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Breastfeeding Helps Prevent Breast Cancer, Lowers Your Risk

Pregnancy and Breastfeeding Lower Estrogen Exposure

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Updated May 29, 2012

Mother breastfeeding her baby

Mother breastfeeding her baby.

Torsten Schon @ Fotolia.com
You can lower your risk of developing breast cancer by breastfeeding your baby. And if your baby is a girl, her risk can also be reduced.

Pregnancy and Breastfeeding

Pregnancy before age 30 and breastfeeding reduce a woman's total number of lifetime menstrual cycles, which is thought to be the reason they help lower your risk. The hormone estrogen fuels 80% of all breast cancers. Since pregnancy and lactation reduce your estrogen levels, your risk is decreased each time you are pregnant and while you are nursing your baby.

How Long Should I Breastfeed?

While this is a very personal decision, studies show that breastfeeding for one and a half to two years over one's lifetime will reduce your risk of breast cancer slightly.

A study of Chinese women found that their breast cancer incidence dropped by 63% when they breastfed for six years. Though that tends to be longer than most choose to do so, your reduced risk can be determined by the cumulative amount of time you've spent breastfeeding over the course of your life. For example, if you had three babies and nursed each for six months, your cumulative breastfeeding time of one and a half years would serve to reduce your risk of developing breast cancer.

How Does Breastfeeding Help Prevent Breast Cancer?

There are several theories about how breastfeeding protects you from developing breast cancer:

  • Your lifetime exposure to estrogen is reduced, which decreases the possibility of developing estrogen-fueled breast cancer.
  • Your hormone balances are different during lactation, resulting in fewer menstrual cycles and less estrogen exposure.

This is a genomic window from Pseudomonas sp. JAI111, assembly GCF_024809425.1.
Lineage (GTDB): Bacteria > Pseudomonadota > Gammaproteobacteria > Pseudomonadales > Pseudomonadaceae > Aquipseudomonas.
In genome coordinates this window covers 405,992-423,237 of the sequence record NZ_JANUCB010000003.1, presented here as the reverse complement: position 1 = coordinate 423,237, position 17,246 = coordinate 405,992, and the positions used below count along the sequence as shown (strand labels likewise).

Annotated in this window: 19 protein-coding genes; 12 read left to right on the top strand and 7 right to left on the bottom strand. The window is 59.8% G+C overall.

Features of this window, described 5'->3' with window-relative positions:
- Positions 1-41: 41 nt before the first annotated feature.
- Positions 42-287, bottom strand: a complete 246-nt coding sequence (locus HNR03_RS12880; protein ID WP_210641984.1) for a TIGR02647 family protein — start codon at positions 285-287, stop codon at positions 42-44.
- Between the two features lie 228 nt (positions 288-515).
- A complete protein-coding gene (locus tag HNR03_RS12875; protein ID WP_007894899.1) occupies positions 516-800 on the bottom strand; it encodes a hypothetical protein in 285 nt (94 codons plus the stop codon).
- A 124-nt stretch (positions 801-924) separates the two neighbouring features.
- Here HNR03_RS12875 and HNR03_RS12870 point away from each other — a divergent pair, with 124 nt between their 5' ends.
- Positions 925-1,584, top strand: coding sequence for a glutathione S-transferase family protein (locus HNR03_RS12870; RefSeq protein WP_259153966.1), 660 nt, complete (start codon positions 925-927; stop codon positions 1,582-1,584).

• Environmental carcinogens that are stored in fat, which makes up a great part of the breast, cannot be efficiently stored in lactating breasts.
  • Breastfeeding may cause changes to breast cells that make them more resistant to cancer-related mutations.
Pregnancy and Breastfeeding After Breast Cancer

If you are still fertile after treatment for breast cancer, you might worry about becoming pregnant. Studies have shown that hormones produced during pregnancy and breastfeeding do not cause a recurrence of breast cancer. Breast milk will not carry breast cancer cells, so your baby will not be affected by nursing. You should be able to breastfeed with your healthy breast, as well as produce enough milk to feed your baby. Just keep a close eye on baby's health and weight gain, and take any needed supplements.

Not a Gold-Plated Guarantee of Protection

Even if you have several pregnancies and breastfeed each baby, you may still develop breast cancer. Having breast tissue alone puts you at risk of breast disease. Keep doing your monthly breast self exam to check for changes in your breasts. Be aware of benign lumps that can occur, such as a plugged milk duct, cyst, abscess, or fibroadenoma.

Sources:
American Cancer Society. Overview: Breast Cancer - What Causes Breast Cancer? Last Updated: 09/26/2006. Breast Cancer Risk and Lifestyles

U.S. Food and Drug Administration. Breast-Feeding Best Bet for Babies

Breakthrough Breast Cancer.org. About Breast Cancer - Prevention and Early Detection - Breastfeeding. Breastfeeding for at least one year during your life may modestly reduce your risk of breast cancer.

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